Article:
In addition, Boehner calls the cuts “deep,” when most conservatives emphasize that for the next year they amount to about $85 billion out of a $3,600 billion budget.  Which leads to another question: Why would Boehner adopt the Democratic description of the cuts as “deep” when they would touch such a relatively small part of federal spending?

Jonah Goldberg explains that the sequester won’t be as damaging as advertised (by Republicans too):

And that is what galls me. If the sequester goes into effect, the federal budget for this year will still be larger than last year’s ($3.553 trillion in 2013 vs. $3.538 trillion in 2012). With the sequester in effect, federal non-defense spending will still be 10 percent higher than it was in 2008. But Washington, led by Obama but with GOP help, is telling the American people that unless government gets an even bigger raise (with money borrowed from China, by the way), civilization will unravel, 911 calls will go unanswered, and Bane shall irrevocably seize control of Gotham.

Despite the bad messaging, the Republicans aren’t in bad shape. A Pew poll shows If No Deal is Struck, Four-in-Ten Say Let the Sequester Happen (via memeorandum):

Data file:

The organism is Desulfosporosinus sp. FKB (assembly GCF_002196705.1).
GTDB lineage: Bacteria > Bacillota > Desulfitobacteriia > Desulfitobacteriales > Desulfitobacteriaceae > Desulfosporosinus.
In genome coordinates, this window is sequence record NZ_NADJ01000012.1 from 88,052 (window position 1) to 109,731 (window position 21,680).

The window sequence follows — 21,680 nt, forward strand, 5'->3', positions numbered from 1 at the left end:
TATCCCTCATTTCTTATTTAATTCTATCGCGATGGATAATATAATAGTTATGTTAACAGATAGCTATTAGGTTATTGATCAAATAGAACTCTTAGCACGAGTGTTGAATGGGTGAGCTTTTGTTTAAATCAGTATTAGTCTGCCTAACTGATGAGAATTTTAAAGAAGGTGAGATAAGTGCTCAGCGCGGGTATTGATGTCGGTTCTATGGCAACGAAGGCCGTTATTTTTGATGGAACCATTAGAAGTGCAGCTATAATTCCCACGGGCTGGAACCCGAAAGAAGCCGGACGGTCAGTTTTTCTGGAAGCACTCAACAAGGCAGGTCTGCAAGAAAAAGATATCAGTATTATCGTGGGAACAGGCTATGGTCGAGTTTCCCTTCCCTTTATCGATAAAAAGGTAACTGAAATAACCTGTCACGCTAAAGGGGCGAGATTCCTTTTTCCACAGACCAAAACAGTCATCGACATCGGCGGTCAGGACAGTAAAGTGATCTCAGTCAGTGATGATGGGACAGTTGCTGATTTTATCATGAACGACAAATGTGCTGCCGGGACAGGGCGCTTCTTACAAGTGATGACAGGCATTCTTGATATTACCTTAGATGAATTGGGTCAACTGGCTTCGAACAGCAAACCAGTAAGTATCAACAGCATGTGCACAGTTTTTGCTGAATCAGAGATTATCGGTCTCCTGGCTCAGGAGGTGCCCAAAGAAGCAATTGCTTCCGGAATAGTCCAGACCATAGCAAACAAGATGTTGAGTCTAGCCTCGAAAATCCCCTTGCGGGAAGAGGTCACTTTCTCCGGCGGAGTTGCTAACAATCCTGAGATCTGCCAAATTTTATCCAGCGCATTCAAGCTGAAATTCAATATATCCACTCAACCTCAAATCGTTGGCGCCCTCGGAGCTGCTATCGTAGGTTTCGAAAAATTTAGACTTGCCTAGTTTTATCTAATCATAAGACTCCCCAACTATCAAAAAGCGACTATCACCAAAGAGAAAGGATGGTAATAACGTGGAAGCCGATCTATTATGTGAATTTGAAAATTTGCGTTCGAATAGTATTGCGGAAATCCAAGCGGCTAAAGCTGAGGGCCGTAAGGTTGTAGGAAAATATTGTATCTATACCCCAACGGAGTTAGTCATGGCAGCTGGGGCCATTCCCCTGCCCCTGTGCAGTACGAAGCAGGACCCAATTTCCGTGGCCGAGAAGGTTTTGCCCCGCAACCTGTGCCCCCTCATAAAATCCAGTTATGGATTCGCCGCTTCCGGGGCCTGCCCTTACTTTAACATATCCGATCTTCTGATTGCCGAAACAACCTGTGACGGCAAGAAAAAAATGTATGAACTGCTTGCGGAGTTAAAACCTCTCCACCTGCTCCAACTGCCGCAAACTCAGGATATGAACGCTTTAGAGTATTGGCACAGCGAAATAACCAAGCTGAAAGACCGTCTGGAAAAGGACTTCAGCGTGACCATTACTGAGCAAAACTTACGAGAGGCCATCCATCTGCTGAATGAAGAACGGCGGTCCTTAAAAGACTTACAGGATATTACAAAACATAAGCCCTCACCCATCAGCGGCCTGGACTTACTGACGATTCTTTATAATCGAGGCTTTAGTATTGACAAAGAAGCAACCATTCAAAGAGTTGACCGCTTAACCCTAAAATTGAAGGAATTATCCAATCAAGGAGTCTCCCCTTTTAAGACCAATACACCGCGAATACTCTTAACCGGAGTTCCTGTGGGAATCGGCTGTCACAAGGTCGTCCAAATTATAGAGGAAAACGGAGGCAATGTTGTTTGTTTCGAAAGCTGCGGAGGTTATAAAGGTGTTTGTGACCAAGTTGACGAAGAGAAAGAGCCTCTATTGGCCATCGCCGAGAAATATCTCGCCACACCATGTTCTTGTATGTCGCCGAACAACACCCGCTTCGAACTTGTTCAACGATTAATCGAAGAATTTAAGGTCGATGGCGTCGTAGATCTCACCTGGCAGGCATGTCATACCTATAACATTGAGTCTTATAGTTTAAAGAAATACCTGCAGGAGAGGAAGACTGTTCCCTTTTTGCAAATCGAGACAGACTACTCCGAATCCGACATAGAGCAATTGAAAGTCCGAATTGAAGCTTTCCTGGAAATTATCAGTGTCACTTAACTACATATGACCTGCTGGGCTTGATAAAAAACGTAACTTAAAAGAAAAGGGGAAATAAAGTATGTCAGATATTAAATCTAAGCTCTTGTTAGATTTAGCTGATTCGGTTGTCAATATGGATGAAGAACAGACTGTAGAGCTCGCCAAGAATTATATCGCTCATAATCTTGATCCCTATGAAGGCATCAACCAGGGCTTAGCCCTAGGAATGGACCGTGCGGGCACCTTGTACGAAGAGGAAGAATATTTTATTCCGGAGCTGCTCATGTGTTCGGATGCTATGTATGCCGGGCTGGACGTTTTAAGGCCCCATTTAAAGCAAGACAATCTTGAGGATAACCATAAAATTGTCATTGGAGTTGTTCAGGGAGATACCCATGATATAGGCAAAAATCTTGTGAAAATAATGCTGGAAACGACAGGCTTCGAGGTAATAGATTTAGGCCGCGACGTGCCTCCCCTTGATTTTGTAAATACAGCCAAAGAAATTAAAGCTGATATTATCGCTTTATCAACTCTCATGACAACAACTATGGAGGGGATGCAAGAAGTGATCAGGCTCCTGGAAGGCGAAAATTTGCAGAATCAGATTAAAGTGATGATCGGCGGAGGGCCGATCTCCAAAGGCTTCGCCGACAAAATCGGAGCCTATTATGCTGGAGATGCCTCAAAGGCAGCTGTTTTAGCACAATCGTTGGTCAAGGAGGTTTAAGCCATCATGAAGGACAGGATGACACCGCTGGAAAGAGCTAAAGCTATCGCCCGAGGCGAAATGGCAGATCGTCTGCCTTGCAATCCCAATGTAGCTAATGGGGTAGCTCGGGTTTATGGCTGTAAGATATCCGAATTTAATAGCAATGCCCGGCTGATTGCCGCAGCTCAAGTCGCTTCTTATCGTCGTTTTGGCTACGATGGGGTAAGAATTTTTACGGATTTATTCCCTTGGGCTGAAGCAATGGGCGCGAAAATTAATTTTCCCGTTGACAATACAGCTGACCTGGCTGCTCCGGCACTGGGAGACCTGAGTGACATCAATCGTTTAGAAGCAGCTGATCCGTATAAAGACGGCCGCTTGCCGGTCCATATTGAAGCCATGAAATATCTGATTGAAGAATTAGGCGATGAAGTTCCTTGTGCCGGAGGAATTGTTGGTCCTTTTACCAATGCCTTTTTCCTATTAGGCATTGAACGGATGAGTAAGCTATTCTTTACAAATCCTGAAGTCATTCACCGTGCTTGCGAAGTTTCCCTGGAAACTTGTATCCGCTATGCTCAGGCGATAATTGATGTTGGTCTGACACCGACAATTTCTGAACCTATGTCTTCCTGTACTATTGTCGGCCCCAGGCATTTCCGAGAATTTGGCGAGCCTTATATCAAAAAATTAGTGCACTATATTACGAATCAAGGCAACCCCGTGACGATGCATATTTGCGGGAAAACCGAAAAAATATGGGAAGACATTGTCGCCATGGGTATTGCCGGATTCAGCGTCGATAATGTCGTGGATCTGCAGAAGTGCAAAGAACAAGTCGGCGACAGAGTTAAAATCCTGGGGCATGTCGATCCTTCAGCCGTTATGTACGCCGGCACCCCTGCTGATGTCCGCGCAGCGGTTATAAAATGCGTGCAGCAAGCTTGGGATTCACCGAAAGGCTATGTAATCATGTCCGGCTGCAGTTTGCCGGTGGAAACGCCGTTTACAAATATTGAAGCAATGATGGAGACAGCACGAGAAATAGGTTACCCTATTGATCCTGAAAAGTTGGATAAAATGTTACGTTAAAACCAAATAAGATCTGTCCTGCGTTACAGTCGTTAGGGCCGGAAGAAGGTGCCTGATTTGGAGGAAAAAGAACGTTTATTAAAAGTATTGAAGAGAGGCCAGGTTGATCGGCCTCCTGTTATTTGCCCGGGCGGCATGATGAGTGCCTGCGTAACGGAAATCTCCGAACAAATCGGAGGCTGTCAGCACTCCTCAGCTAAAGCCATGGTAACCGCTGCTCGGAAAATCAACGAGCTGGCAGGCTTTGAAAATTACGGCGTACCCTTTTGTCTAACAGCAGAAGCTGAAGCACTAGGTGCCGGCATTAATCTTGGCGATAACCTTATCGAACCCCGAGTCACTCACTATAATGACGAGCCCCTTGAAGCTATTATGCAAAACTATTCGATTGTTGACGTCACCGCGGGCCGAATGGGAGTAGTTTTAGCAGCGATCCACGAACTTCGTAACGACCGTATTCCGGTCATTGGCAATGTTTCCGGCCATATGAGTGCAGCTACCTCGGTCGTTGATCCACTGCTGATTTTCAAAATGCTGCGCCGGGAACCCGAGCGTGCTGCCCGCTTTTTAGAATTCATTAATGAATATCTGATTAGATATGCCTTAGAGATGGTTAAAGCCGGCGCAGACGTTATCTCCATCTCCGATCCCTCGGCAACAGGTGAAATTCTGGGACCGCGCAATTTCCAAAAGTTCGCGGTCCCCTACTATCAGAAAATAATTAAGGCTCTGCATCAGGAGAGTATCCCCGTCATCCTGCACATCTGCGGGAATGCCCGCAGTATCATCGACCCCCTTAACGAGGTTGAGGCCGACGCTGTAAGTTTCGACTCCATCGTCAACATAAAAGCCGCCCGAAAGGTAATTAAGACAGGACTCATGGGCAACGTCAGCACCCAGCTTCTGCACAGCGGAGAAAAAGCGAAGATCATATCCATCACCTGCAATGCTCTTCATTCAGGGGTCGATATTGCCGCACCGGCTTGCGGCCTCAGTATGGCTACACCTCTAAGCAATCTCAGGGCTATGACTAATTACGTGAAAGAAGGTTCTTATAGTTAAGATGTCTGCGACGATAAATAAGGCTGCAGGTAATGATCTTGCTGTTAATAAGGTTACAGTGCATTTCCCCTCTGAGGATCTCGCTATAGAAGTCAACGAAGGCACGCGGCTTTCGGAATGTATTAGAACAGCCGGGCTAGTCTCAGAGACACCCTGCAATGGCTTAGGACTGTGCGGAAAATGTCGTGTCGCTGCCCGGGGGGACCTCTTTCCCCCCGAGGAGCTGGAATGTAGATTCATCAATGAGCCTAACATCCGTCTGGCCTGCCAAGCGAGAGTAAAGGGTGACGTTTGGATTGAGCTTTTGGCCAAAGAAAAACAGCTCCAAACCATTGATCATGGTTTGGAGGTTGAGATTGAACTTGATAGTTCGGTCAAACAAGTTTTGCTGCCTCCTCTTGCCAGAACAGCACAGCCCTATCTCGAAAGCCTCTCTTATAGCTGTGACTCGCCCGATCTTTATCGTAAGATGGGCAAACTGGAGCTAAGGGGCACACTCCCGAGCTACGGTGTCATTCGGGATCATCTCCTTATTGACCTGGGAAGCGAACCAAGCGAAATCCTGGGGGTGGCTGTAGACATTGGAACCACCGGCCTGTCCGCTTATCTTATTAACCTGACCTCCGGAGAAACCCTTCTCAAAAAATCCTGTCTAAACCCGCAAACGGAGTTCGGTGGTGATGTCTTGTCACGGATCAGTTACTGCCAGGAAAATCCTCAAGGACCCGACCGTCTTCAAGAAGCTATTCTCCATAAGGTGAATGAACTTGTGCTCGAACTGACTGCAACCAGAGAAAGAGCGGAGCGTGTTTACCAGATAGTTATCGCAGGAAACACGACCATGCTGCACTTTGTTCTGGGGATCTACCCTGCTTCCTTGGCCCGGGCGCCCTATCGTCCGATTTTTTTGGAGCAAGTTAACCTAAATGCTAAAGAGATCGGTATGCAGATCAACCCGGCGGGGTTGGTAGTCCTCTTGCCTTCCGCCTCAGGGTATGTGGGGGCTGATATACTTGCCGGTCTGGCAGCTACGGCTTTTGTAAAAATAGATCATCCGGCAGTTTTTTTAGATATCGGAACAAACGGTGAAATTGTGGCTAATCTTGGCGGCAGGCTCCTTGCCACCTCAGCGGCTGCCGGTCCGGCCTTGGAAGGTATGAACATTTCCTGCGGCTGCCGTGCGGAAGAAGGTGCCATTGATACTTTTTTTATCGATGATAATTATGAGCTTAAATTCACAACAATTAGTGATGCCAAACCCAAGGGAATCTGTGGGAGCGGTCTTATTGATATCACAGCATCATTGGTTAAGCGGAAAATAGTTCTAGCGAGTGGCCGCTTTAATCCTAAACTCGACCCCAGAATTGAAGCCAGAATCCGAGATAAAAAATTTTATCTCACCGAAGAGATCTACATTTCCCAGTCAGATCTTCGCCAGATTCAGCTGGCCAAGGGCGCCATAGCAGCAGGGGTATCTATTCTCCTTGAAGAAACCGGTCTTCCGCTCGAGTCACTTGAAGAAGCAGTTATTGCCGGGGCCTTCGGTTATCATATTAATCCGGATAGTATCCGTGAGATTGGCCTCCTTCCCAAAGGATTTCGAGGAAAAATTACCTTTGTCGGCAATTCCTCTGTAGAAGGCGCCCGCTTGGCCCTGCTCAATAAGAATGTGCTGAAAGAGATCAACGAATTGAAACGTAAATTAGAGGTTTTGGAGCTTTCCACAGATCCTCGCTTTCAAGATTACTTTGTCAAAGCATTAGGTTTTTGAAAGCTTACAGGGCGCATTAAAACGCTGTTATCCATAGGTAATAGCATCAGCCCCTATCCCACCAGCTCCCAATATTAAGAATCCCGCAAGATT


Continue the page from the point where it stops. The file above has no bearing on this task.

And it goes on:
And if the president and Congress cannot reach a deficit reduction agreement before the deadline, 40% of Americans say it would be better to let the automatic spending cuts go into effect, while 49% say it would be better to delay the cuts. Both Republicans and independents are divided evenly over which approach is better, and even among Democrats, roughly a third favor letting the sequester take effect over any delays.

Apparently 40% of the population understands that the talk of dire consequences is typical government rhetoric intended to make us demand more government. If Republicans improve their messaging here and the President doesn’t budge, they’ll probably emerge from this episode a lot stronger politically.

What’s important to remember is how we got here and that the more that’s understood by the sequester, the less scary it is.